Paul Basu

8. Teaching anthropological theory in neoliberal times
Elizabeth Chin

PART III

Transforming disciplinary conversations

9. Doing and being: Process, essence and hierarchy in making kin
Susan McKinnon

10. "Religion" after religion, "ritual" after ritual
Jon Bialecki

11. Language, gender, and desire in performance
Peter C. Haney

12. Selves and codified bodies
Subhadra Channa

13. Law and politics: An anthropological history, and research and practice among vulnerable populations
Carolyn Fluehr-Lobban

14. Objectifying economies: contemporary themes in the anthropology of economic knowledge and practice
Daromir Rudnyckyj

15. Research, representation, redemption and repatriation: Archaeology and
community relationships in 21st-century America
Joe Watkins

16. Critical biocultural anthropology: A model for anthropological integration
Thomas Leatherman and Morgan Hoke

PART IV

Anthropology in conversation with other fields

17. Anthropology and Science
Jonathan Marks

18. Joined at the head: Anthropology, geography and the environment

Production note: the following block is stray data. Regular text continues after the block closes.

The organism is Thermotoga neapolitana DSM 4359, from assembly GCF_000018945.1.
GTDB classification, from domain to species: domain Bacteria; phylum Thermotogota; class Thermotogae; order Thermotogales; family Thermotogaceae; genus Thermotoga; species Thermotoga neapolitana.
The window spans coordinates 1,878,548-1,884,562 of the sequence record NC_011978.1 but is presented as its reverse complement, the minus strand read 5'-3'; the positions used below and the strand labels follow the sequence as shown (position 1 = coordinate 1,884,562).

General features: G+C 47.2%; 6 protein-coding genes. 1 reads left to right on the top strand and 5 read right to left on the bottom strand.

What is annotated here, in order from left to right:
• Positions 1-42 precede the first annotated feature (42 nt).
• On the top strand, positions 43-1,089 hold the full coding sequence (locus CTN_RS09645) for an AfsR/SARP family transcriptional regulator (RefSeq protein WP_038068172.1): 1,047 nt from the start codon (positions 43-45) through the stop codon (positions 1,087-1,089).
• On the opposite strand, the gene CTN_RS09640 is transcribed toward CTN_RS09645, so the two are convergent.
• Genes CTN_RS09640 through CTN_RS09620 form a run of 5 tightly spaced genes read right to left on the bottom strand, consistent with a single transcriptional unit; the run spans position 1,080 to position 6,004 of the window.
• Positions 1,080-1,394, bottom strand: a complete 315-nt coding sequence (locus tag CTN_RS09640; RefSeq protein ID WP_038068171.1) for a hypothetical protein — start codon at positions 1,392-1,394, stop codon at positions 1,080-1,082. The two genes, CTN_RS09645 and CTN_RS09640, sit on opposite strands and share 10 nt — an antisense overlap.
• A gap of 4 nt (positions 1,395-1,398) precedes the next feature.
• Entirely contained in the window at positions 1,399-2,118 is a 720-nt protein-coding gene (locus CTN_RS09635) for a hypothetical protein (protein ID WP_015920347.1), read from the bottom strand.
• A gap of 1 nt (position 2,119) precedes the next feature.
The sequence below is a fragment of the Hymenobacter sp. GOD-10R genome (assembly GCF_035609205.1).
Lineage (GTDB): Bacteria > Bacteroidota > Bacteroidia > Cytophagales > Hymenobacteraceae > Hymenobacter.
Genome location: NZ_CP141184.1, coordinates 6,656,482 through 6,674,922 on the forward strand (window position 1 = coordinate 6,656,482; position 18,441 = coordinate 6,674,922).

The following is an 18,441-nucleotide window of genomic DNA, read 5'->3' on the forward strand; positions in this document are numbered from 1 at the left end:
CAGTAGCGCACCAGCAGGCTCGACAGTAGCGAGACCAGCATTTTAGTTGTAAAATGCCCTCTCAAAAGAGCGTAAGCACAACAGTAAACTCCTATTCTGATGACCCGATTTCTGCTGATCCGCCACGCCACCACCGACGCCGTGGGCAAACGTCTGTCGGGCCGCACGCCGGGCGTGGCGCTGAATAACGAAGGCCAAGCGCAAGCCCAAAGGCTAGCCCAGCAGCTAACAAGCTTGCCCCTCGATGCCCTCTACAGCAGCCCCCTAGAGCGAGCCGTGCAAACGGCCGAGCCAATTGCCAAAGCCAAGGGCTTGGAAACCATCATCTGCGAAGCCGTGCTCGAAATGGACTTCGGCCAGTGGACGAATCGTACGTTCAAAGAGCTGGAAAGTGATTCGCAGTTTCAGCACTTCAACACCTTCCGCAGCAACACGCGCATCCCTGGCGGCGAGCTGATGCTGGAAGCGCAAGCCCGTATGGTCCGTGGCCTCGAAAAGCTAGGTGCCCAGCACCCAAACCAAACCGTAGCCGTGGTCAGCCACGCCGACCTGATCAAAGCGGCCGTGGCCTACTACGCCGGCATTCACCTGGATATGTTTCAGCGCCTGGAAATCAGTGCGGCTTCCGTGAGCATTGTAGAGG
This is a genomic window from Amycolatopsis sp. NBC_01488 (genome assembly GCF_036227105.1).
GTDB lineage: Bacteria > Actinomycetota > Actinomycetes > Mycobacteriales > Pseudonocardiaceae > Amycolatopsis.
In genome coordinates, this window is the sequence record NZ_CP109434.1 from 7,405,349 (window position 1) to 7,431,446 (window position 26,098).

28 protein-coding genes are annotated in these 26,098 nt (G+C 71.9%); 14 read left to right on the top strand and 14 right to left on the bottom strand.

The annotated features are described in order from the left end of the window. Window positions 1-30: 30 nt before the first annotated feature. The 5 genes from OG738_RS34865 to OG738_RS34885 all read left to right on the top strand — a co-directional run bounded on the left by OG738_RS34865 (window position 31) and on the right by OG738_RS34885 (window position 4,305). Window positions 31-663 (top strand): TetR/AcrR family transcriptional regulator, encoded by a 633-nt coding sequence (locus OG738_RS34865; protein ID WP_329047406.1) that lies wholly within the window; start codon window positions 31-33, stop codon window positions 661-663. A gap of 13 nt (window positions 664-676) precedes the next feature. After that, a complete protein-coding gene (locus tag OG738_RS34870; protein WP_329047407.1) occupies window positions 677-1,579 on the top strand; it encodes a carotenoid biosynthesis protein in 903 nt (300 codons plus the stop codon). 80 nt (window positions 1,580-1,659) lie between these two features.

Michael J. Watts

19. Entangled subjects and art objects
Shelly Errington

20. Psychological anthropology: An awkward hybrid?
Andrew Beatty

21. Whither anthropology in public policy?: Reflections from India
Soumendra Mohan Patnaik

22. Health and anthropology in the era of anthropogenic climatic and environmental change
Merrill Singer

23. Immersive politics and the ethnographic encounter: Anthropology and political science
Joseph MacKay and Jamie Levin

24. Social movements as process
Marianne Maeckelbergh

25. Ethnography as aprendizaje: Growing and using collaborative knowledge with the People's Produce Project in San Diego
A. L. Anderson-Lazo

26. Interdisciplinary approaches to cultural citizenship and migration
Mattia Fumanti

...
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Editor(s)

Biography